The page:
Thanksgiving — with all its festivities and scrumptious dishes — has always been my favorite holiday. As an immigrant to America, I adore this holiday not only for its origin of fostering peace but as well for focusing on divine remembrance and for offering gratitude — a common value shared by all religions.
As a Muslim, the idea of giving thanks resonates well, since it reminds me of a famous saying from Prophet Muhammad: “One who is not grateful to others is not grateful to God.” So, from an Islamic perspective, rendering thanks to God will not suffice unless I make a sincere attempt of appreciating my fellow mankind and the environment from which I draw many benefits.
Sadly, the current image of Islam is grossly distorted by groups promoting hate, like the Islamic State. Groups like these are engrossed in their own hidden agendas continue to radicalize troubled and lost souls and steer them toward deranged actions like killing innocent civilians, just like the recent mass shooters. Individuals oblivious to religious teachings and morality commit these horrific acts, and in the process, malign religious conviction and torment peace-loving followers.
Regrettably, the phrase “Allahu Akbar” (“God is great”) is greatly maligned by these criminals. If they had really opened the religious scripture, then they would not amiss this simple decree that the phrase “Allahu Akbar” — along with other exhortations, such as “Subhan Allah” (glory to God) and “Alhamdulillah” (thank God) — are to praise God for the favors and blessings He bestows upon us. We must also be grateful of our surroundings — and we should acknowledge the favors bestowed upon us from our adopted nations as well. Then, we will be truly recipients of Gods’ grace, mercy and bounty.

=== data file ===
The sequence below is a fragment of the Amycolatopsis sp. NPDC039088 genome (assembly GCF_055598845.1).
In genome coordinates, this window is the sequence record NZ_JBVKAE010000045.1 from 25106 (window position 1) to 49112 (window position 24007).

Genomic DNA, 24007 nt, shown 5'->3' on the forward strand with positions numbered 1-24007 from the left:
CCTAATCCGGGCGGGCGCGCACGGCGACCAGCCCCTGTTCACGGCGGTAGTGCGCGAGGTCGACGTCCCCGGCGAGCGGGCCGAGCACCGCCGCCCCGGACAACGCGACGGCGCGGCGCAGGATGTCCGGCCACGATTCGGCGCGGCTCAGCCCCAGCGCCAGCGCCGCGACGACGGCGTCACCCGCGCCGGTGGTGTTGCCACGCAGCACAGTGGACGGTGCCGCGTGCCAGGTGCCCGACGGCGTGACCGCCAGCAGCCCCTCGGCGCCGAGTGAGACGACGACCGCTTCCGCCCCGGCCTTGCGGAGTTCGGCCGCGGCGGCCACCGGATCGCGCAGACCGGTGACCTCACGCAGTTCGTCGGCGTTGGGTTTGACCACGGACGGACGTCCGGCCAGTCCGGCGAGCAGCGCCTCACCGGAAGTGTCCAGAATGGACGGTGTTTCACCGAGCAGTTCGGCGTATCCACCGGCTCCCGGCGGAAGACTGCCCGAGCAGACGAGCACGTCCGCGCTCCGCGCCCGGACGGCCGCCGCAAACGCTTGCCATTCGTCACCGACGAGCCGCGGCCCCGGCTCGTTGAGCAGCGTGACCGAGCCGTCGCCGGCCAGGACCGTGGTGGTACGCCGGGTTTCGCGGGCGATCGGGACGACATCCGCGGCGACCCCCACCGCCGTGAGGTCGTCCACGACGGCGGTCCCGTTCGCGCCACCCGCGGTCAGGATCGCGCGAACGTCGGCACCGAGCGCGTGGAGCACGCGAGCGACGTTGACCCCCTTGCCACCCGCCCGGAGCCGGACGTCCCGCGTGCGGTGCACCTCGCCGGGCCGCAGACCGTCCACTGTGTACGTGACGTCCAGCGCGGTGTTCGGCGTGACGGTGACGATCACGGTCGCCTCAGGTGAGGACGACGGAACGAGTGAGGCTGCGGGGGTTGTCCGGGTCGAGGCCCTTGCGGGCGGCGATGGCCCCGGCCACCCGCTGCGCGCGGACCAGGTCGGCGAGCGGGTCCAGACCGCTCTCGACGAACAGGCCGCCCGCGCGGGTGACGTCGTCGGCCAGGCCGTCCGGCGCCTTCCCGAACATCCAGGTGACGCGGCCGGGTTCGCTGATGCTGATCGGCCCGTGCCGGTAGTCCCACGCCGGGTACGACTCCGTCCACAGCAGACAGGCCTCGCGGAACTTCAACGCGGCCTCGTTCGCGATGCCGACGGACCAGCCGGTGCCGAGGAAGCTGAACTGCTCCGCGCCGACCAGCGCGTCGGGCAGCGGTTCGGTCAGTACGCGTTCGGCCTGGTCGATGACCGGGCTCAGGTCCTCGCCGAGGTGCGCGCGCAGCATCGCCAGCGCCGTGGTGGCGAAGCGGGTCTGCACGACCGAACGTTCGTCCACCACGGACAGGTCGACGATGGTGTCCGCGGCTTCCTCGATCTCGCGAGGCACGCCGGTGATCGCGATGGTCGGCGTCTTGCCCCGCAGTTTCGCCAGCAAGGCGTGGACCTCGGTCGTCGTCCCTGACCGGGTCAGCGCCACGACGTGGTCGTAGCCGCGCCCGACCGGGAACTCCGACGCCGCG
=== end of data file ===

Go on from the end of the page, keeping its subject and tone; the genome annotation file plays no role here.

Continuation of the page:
As a Muslim celebrating Thanksgiving, I want to expound upon the true connotation of “Allahu Akbar,” a phrase recited by Muslims several times a day in expressing multitude of gratitude to God. As an American Muslim, I recite “Allahu Akbar” to glorify God when offering my five daily prayers — to acknowledge God of his benevolence in letting me breathe freely, to break my bread with my family, to cherish my friends, colleagues, neighbors and let me acclaim all my surroundings from which I draw my benefits on a regular basis.
This is the context in which “Allahu Akbar” is used to venerate God. I hope and pray that one day the whole world will realize the true significance of saying “Allahu Akbar.” It is not so different from saying “Hallelujah” after all. It is also a reminder for Muslims to count their blessings and be grateful to God and his creation.
Thankfully, in the United States, due to religious freedom, we are encouraged to set the record straight on Islam — and many Americans keep an open mind and engage with their Muslim neighbors to evade any misunderstanding. For that, I truly am thankful for their efforts in bridging the gaps and learning about the true teachings of Islam.
Our American leaders should reject the notion that Islam is at war with the West and instead should engage in dialogues with their American Muslim neighbors to overcome any skepticism. This sociopolitical conflict can only be won by the dissemination of true Islamic teachings. American Muslims must continue to tread this path to show the true face of Islam.
The effort must be exhibited by both sides to elude any misperceptions. If our leaders hold on to the American values of decency, tolerance and gratefulness, it will reassure everyone that this is what makes America a great nation.
Ahmad is an engineer for a tech company and lives in Round Rock.